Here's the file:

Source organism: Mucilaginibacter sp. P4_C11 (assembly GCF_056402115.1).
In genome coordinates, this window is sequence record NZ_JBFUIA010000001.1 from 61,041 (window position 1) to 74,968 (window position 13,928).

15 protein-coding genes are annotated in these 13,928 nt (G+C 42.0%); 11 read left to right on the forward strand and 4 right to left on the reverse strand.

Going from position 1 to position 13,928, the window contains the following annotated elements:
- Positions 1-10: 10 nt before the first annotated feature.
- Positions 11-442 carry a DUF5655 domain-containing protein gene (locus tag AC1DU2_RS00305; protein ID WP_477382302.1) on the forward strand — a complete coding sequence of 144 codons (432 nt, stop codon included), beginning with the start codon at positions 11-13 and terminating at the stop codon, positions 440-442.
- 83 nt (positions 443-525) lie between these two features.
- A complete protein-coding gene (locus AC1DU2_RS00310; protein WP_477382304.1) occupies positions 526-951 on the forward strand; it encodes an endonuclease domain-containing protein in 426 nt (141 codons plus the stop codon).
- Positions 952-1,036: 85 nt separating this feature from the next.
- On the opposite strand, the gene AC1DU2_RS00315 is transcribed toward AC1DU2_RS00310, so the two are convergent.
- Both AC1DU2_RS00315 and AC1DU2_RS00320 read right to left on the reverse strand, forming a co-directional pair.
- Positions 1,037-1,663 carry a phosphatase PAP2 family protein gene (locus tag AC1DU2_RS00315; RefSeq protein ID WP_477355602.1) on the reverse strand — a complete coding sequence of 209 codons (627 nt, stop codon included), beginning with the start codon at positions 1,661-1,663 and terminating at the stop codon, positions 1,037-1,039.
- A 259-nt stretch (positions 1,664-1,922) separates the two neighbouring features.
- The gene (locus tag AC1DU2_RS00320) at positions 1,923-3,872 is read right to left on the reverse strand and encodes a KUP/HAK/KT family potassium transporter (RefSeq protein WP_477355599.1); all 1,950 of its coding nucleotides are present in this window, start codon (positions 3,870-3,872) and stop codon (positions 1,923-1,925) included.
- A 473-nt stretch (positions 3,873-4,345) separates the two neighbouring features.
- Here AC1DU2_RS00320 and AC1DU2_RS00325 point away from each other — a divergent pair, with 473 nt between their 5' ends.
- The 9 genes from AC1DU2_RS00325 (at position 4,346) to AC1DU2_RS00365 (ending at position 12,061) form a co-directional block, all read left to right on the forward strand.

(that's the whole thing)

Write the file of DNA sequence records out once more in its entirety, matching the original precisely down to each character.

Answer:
Source organism: Mucilaginibacter sp. P4_C11 (assembly GCF_056402115.1).
In genome coordinates, this window is sequence record NZ_JBFUIA010000001.1 from 61,041 (window position 1) to 74,968 (window position 13,928).

15 protein-coding genes are annotated in these 13,928 nt (G+C 42.0%); 11 read left to right on the forward strand and 4 right to left on the reverse strand.

Going from position 1 to position 13,928, the window contains the following annotated elements:
- Positions 1-10: 10 nt before the first annotated feature.
- Positions 11-442 carry a DUF5655 domain-containing protein gene (locus tag AC1DU2_RS00305; protein ID WP_477382302.1) on the forward strand — a complete coding sequence of 144 codons (432 nt, stop codon included), beginning with the start codon at positions 11-13 and terminating at the stop codon, positions 440-442.
- 83 nt (positions 443-525) lie between these two features.
- A complete protein-coding gene (locus AC1DU2_RS00310; protein WP_477382304.1) occupies positions 526-951 on the forward strand; it encodes an endonuclease domain-containing protein in 426 nt (141 codons plus the stop codon).
- Positions 952-1,036: 85 nt separating this feature from the next.
- On the opposite strand, the gene AC1DU2_RS00315 is transcribed toward AC1DU2_RS00310, so the two are convergent.
- Both AC1DU2_RS00315 and AC1DU2_RS00320 read right to left on the reverse strand, forming a co-directional pair.
- Positions 1,037-1,663 carry a phosphatase PAP2 family protein gene (locus tag AC1DU2_RS00315; RefSeq protein ID WP_477355602.1) on the reverse strand — a complete coding sequence of 209 codons (627 nt, stop codon included), beginning with the start codon at positions 1,661-1,663 and terminating at the stop codon, positions 1,037-1,039.
- A 259-nt stretch (positions 1,664-1,922) separates the two neighbouring features.
- The gene (locus tag AC1DU2_RS00320) at positions 1,923-3,872 is read right to left on the reverse strand and encodes a KUP/HAK/KT family potassium transporter (RefSeq protein WP_477355599.1); all 1,950 of its coding nucleotides are present in this window, start codon (positions 3,870-3,872) and stop codon (positions 1,923-1,925) included.
- A 473-nt stretch (positions 3,873-4,345) separates the two neighbouring features.
- Here AC1DU2_RS00320 and AC1DU2_RS00325 point away from each other — a divergent pair, with 473 nt between their 5' ends.
- The 9 genes from AC1DU2_RS00325 (at position 4,346) to AC1DU2_RS00365 (ending at position 12,061) form a co-directional block, all read left to right on the forward strand.